With every step onward, the sun shone brighter. I found myself without a past and realized that the past was death, and oblivion is life itself; and only you, without a past, without a future, you were the real one who supported me in my ascent and, it seemed to me that you were the only one who was waiting for me at the top. Fate, the blind guide to death, turned out to be weaker than you; its tenacious embrace unclenched, and I hurried to you so that you would accept me and never let me go.

When I finally reached the top, it began to get dark. I write “it began to get dark” out of our northern habit. Here in the south, there is almost no twilight. It’s weird, because the half-light semi-darkness of the north is similar to ourselves; and the southern darkness coming unexpectedly frightens us because it’s like sudden death. The serpentine path ended, and I had to climb over the rocks and watch my step; sometimes a rock slipped under my feet and began rolling down the slope. In those places which to me seemed impassable, a herd of sheep suddenly trotted through, their bells jingling in the darkness.

I found the point where you could indeed see the two seas at once; but I was guessing at the dark water only by the absence of lights: there was a glowing strip of land between two dark semi-circles, where by now the Greeks must be sitting in the coffee shops and discussing the news. “I see, I see the two seas at the same time!” – I said to myself (in fact, I only saw the blackness in their place). Dark warm air embraced my shoulders. In the darkness the sky merged with the sea, and the sea with the mainland, and small lights shone at the top and the bottom. I stretched out my hands to them and swore that I would love you forever. Then I began to descend.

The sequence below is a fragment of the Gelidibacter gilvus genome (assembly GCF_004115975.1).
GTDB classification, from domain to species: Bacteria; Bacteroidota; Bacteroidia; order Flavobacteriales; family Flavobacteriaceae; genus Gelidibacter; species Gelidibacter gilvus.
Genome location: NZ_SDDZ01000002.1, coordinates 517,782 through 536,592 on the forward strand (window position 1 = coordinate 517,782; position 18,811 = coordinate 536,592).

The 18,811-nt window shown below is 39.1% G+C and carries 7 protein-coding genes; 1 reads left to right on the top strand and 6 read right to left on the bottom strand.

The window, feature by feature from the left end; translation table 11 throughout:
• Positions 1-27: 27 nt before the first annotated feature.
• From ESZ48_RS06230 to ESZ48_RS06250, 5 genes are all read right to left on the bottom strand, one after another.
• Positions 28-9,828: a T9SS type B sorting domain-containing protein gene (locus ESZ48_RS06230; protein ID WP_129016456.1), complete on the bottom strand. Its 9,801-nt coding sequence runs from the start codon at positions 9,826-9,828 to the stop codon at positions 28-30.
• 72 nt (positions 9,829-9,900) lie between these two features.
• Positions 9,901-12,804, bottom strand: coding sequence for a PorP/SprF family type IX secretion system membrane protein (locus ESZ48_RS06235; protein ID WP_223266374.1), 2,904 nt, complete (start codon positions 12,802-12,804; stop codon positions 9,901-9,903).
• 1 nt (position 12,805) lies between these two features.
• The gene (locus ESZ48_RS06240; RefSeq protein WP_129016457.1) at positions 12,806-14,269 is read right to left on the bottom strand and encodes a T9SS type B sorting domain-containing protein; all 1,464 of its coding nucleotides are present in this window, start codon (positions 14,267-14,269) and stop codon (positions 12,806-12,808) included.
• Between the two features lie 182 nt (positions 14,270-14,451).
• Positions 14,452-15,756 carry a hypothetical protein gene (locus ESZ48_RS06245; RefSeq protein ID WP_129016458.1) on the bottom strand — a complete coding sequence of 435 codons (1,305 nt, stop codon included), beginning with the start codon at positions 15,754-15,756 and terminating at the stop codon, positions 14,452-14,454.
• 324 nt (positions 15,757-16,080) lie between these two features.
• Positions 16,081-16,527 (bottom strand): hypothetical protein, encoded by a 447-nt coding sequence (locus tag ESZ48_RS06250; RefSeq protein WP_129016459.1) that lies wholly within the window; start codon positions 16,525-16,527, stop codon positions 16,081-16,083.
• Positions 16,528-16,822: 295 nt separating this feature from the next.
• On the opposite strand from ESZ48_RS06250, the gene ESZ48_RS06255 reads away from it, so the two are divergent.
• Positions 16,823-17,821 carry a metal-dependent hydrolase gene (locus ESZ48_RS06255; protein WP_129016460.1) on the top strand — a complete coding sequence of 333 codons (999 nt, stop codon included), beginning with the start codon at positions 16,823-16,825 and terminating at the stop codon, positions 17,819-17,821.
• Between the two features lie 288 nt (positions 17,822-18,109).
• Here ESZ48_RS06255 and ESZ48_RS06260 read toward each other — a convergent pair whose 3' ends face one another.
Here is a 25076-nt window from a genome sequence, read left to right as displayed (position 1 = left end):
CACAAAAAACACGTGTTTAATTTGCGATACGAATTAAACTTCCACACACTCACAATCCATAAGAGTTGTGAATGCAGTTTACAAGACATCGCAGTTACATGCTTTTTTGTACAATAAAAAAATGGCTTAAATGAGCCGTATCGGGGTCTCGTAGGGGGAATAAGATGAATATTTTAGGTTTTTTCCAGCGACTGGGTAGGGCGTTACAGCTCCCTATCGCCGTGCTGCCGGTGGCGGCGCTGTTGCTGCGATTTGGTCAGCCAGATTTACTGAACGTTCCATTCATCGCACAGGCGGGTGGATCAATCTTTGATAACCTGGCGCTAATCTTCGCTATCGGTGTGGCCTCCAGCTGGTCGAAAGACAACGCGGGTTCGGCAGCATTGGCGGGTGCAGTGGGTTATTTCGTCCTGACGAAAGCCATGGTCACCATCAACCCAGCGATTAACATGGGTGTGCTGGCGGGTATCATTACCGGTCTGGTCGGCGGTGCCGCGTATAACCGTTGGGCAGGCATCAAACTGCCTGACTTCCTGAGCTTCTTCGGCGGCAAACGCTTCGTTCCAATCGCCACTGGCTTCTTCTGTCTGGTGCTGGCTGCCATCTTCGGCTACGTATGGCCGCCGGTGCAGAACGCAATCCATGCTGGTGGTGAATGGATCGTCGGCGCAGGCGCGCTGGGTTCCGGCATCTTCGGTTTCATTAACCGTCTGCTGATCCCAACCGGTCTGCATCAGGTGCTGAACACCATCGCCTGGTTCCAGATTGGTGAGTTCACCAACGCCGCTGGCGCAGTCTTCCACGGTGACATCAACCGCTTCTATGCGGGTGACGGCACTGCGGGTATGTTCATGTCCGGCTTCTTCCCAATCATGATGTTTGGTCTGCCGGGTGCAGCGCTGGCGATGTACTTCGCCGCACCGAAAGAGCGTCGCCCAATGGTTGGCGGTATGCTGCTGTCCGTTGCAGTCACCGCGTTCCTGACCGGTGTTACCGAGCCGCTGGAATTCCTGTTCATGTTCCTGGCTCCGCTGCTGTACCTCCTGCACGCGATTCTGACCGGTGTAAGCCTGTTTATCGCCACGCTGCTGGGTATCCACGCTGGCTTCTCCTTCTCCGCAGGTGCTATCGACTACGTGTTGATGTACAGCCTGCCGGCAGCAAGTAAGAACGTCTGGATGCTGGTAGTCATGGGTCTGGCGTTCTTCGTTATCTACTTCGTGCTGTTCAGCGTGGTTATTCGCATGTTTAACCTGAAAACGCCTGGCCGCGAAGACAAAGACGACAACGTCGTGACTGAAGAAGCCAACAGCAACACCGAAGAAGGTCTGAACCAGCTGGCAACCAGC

The descent from the mountain caused me great difficulty because of the ever-changing darkness. I was surprised at myself that I didn’t think of how dangerous a descent could be in the darkness. But soon I got out on the serpentine path, almost at the same time that the moon peeked through the clouds. While I was looking at it, I thought about all of those faces or rabbit’s likenesses that some found in the moon. At that moment it seemed to me that the moon indeed had a face, and now it was cheerfully looking at me. I hastened my pace, because I decided to call you in Berlin from Corinth before it got too late.
But it was already too late.

I don’t know what happened during those days, but something definitely did. You spoke absently; you didn’t ask me anything, and I had to hang up without saying much, but I wanted to tell you so many things. I decided to postpone our conversation until my return to Berlin. I thought that by this time your strange mood would pass (and at the same time something told me no, it wouldn’t pass, something changed and it changed forever). But I decided to follow my chosen path, without turning away; and if by now it turned out that my way didn’t make sense, it wasn’t as if I wasn’t aware of it then. I could guess, and I was happy and sad at the same time because I knew that I was doomed.

Featured picture by Jenn J.